The Pentagon’s decision to downscale its footprint in Africa makes Russia’s military efforts there more important than ever.
A Pentagon spokeswoman announced that the US will withdraw hundreds of troops from Africa in the next few years in order to focus more on directly challenging Russia and China, taking care to explain that this supposedly won’t impact the effectiveness of the US’ counter-terrorist operations on the continent. According to the official, the US will continue to advise and assist its African allies, meaning that not much will probably change on the ground as it relates to America’s ongoing activities there.
That said, the withdrawal of hundreds of American troops from Africa could create the perception in some of the host countries that the US is downscaling its anti-terrorist commitments to them, thereby opening up the opportunity for Russia to continue flexing its military muscles there as it seeks to become a cost-effective security provider following the model that its pioneering in the Central African Republic. To concisely summarize a complex campaign, private military contractors (PMCs, or “mercenaries”) are operating in the war-torn country per UNSC approval and are aiding the national military in exchange for what some speculate might be profitable resource and reconstruction contracts that could turn Russia into a serious player in the Central African region and beyond.
Coupled with its export of military equipment, Moscow’s “mercenary services” and post-war development plans form the basis of a new strategy of engagement with the continent, one which is greatly advanced by the notion that the country is a neutral “balancer” with no desire to compel its counterparts into any political concessions like the US and France are known for doing. Importantly, this makes Russia an exceptionally attractive partner for African states and their Chinese ally alike seeing as how the latter is in dire need of reliable security solutions to safeguard its Silk Road investments, albeit ones that avoid the trap of “mission creep” and don’t inadvertently feed into the US’ infowar narrative that some of Beijing’s global connectivity projects have secret military motivations behind them.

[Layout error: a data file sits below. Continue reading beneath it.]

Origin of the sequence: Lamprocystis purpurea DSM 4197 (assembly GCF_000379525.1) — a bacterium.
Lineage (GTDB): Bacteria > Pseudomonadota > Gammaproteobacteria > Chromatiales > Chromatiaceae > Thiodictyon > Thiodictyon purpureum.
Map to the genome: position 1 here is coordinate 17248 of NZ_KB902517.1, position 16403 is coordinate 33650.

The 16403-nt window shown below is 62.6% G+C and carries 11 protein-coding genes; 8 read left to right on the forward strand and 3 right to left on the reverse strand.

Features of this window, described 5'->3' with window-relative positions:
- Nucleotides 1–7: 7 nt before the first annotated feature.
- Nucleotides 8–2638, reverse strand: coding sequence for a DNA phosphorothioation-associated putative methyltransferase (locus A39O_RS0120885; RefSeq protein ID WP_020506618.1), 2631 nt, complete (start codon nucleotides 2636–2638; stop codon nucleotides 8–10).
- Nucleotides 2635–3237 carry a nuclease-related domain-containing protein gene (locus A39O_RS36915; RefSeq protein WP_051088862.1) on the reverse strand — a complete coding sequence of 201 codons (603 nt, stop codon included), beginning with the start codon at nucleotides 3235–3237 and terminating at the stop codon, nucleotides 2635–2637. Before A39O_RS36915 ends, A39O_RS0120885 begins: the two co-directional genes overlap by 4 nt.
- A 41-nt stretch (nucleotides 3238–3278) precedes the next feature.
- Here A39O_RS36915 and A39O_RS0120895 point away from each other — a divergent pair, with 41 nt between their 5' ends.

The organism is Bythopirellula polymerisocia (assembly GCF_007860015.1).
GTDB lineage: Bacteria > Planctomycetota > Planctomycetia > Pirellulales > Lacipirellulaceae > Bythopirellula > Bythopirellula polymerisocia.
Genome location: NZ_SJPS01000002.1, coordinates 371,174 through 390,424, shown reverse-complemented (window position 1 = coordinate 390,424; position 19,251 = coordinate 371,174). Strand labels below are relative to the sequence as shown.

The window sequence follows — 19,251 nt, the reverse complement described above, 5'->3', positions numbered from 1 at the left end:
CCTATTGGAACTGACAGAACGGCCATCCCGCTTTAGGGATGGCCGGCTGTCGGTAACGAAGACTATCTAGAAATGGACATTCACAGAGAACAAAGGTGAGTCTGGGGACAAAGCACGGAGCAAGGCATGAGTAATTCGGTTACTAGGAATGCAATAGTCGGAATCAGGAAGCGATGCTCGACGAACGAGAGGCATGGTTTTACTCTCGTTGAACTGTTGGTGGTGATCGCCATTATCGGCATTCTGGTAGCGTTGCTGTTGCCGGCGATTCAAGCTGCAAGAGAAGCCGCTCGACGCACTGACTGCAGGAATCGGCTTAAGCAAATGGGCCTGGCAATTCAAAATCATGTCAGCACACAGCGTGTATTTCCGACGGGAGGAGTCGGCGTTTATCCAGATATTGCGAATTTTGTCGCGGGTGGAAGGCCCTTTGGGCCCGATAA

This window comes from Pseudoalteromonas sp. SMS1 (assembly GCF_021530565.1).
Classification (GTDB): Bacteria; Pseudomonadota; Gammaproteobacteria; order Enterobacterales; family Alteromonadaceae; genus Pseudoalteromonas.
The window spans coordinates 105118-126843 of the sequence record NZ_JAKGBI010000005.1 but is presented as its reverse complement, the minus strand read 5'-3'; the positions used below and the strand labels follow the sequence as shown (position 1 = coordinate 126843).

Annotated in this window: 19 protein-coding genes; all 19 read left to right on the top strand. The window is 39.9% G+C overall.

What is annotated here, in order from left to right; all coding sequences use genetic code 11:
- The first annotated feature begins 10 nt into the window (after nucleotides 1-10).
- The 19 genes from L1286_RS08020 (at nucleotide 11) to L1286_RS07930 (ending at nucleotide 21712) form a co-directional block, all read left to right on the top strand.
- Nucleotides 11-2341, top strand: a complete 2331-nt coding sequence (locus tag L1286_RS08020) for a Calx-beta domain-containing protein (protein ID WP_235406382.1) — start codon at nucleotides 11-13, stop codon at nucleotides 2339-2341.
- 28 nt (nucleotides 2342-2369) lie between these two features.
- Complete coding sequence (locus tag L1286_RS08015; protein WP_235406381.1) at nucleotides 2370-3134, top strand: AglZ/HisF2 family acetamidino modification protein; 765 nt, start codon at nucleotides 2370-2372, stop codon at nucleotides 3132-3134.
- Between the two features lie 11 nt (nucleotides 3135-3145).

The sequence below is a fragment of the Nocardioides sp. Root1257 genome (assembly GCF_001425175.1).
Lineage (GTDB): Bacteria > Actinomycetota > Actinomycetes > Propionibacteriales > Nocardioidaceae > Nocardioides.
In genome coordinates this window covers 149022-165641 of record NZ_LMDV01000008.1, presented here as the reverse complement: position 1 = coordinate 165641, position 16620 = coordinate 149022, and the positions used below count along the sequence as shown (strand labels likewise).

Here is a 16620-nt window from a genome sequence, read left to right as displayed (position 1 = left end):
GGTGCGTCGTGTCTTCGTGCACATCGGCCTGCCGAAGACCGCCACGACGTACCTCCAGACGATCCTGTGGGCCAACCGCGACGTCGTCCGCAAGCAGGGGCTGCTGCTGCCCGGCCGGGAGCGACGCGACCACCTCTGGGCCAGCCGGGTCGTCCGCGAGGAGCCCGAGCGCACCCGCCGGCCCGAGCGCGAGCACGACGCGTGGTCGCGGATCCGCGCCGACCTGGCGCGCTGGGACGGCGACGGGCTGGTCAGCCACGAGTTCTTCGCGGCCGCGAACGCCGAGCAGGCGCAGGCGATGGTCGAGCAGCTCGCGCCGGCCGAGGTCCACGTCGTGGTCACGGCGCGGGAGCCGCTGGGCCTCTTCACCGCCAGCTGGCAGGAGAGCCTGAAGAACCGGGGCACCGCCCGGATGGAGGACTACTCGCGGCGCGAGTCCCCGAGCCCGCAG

For its part, Russia not only has an interest in replacing the US in Africa and exporting its Syrian-tested stabilization and “balancing” models there (though in this case through much more indirect and low-scale commitments), but it might also have more ambitious plans of partnering with China’s Silk Road all throughout the “Global South” via the security-related services that it could possibly provide to Beijing in exchange for obtaining a share of its host countries’ markets in the spheres that Chinese companies already dominate. Should that be the strategy at play and it actually turns out to be successful, then Russia would be masterfully exploiting the US’ “Lead From Behind”strategy in Africa to pragmatically “Lead From the Front” in support of China there, which could potentially represent a game-changing twist in the way that the New Cold War unfolds in the “Global South”.
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This article was originally published on Eurasia Future.
Andrew Korybko is an American Moscow-based political analyst specializing in the relationship between the US strategy in Afro-Eurasia, China’s One Belt One Road global vision of New Silk Road connectivity, and Hybrid Warfare. He is a frequent contributor to Global Research.
Featured image is from US Army Africa / CC BY 2.0